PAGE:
Dr. Gordie Karels, associate dean for research and graduate programs and Nebraska Bankers Association College Professor of Banking at the University of Nebraska–Lincoln College of Business Administration, is retiring this May after a distinguished 28-year tenure – a tenure that almost never happened. Karels’ career highlights include developing a nationally ranked MBA program, serving in senior administrative capacities throughout UNL and testifying before Congress, but if he had not taken a series of finance seminars at UNL in the mid-80’s he may not have made it to Lincoln.
“While I was chair of the economics department at the University of Nebraska at Omaha, I took seminar classes at UNL from finance professors Manferd Peterson, Tom Zorn, George McCabe and Richard DeFusco,” Karels said. “I was considering a job at another school when Manferd offered an appointment at CBA. From my experiences in those seminars, I knew this is where I wanted to work.”
Karels was eventually appointed MBA faculty director where he chaired a committee that revamped the program’s curriculum. The appointment opened the door to a number of administrative positions at UNL, and also prepared him to respond quickly to the changing needs of MBA students in the military.
“One of the biggest things I did was change the MBA course schedule from semesters to 10-week terms. We had to accommodate military personnel we served at Offutt Air Force Base and that was a way to get part-time students through the program in two years.”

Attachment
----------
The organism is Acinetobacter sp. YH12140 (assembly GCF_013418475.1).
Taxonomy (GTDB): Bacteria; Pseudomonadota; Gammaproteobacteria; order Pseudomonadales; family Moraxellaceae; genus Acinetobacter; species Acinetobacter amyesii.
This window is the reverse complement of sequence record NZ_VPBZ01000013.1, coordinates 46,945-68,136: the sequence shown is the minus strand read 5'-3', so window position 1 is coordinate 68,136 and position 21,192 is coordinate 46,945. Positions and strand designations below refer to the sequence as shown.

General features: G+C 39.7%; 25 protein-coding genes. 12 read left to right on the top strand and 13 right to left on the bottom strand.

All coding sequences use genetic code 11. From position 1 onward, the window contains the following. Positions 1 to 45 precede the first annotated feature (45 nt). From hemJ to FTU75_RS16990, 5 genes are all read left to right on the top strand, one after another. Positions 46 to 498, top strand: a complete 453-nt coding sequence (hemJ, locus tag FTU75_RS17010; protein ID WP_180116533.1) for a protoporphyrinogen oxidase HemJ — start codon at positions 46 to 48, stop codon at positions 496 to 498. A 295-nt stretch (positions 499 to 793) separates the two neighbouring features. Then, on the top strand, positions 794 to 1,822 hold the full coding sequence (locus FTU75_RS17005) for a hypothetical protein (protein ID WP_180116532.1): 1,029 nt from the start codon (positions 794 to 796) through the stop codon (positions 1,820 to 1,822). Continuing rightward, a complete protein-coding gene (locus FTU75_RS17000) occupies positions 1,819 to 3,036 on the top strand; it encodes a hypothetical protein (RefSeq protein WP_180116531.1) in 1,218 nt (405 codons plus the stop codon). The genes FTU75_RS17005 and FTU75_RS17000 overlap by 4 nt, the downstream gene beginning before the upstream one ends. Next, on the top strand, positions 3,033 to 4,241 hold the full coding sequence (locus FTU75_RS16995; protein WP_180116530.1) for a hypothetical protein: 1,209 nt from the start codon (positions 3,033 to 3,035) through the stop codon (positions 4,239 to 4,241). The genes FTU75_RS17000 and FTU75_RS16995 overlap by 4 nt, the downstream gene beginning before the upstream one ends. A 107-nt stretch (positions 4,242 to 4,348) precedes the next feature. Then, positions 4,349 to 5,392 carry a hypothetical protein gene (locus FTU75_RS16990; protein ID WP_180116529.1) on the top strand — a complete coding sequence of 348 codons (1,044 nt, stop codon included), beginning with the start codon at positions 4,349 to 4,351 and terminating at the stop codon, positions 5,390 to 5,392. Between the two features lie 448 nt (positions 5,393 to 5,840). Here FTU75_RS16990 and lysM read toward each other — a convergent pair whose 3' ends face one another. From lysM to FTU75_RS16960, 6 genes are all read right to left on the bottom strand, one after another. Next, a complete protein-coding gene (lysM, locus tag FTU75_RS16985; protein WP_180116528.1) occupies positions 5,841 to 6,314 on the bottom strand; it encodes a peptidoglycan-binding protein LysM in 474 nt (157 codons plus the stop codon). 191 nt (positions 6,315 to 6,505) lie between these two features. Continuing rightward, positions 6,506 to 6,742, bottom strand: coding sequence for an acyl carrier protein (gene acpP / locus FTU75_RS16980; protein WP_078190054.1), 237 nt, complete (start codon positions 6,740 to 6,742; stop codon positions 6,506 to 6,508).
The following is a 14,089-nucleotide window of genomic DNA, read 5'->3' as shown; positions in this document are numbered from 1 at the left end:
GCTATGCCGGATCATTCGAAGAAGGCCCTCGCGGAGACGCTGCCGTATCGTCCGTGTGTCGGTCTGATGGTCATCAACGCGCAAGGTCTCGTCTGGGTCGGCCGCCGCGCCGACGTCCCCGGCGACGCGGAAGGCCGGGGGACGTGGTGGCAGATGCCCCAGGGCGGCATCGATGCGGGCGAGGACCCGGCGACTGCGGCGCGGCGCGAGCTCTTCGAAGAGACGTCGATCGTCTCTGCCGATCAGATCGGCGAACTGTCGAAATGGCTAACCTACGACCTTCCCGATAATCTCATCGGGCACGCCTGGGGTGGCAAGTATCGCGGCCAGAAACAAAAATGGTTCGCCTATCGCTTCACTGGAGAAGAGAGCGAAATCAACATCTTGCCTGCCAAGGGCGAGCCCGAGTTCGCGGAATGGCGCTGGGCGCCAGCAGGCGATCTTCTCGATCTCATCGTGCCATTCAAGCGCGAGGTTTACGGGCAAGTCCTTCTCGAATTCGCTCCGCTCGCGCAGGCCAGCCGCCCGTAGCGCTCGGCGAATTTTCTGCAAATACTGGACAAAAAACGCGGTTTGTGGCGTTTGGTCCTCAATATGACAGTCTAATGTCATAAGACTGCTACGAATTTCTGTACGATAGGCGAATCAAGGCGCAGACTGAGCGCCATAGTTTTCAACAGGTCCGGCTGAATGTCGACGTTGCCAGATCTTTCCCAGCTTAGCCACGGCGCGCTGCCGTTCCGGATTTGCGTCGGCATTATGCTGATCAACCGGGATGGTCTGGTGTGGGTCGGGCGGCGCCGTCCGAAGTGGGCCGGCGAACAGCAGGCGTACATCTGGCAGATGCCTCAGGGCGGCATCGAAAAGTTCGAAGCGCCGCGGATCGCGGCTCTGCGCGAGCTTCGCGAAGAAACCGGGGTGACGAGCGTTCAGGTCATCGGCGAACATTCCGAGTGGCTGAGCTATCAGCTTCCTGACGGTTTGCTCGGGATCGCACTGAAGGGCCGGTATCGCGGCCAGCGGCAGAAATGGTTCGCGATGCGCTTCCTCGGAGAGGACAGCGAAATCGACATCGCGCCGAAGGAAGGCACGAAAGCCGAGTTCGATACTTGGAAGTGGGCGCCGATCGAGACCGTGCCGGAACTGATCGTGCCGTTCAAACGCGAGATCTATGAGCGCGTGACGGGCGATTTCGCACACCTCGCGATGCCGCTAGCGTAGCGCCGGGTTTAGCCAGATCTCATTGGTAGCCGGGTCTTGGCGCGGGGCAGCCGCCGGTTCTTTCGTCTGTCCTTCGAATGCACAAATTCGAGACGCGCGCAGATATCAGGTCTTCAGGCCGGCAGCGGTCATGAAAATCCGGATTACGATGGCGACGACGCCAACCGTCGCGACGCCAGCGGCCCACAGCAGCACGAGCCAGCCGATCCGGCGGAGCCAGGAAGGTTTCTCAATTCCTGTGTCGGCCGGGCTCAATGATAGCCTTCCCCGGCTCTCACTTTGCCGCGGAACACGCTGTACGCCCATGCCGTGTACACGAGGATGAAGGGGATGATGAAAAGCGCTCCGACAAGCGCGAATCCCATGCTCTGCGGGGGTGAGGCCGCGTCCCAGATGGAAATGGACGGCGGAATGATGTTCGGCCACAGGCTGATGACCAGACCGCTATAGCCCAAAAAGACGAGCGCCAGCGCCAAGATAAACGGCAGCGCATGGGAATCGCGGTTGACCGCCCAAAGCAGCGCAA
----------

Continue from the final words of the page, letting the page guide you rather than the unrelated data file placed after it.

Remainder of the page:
Next came the crisis of 9/11 and serving the educational needs of the military got even harder.
“We were sending faculty to teach at Offutt, but once 9/11 happened, we weren’t allowed on the base,” he said. “When we got back on the base, the students told us they were being deployed elsewhere and couldn’t tell us where they were being sent.”
At that moment Karels was involved in a decision that would permanently change the MBA program at UNL.
“We made the decision to follow our students with online courses and became one of the early schools to get into the online MBA business. The program is now primarily civilian, but its roots were in serving the military. It was a fascinating period of my time at CBA, watching it become a top-ranked program nationally.”
Karels also takes pride in his research contributions including being asked to testify before the U.S. Congress House Ways and Means Committee in 2005.
Karels (left) in 2001 as director of J.D. Edwards and (right) in 2014 as CBA associate dean
“I was asked to testify about credit union and bank regulations. It showed the respect of my research nationally and was gratifying to know I’ve had some impact on the way companies are regulated and watched.”
He also appreciates having worked in a department that has been mutually supportive.
“The camaraderie among finance faculty is very important to our success over the years. As the finance chair for many years, it made my life easy and fulfilling working with a group of people who helped one another work toward the common good of the college.”
Karels’ other senior positions include serving as associate dean at CBA, being named interim associate vice chancellor at UNL and serving as interim director of the J.D. Edwards program which later became the Jeffrey S. Raikes School of Computer Science and Management.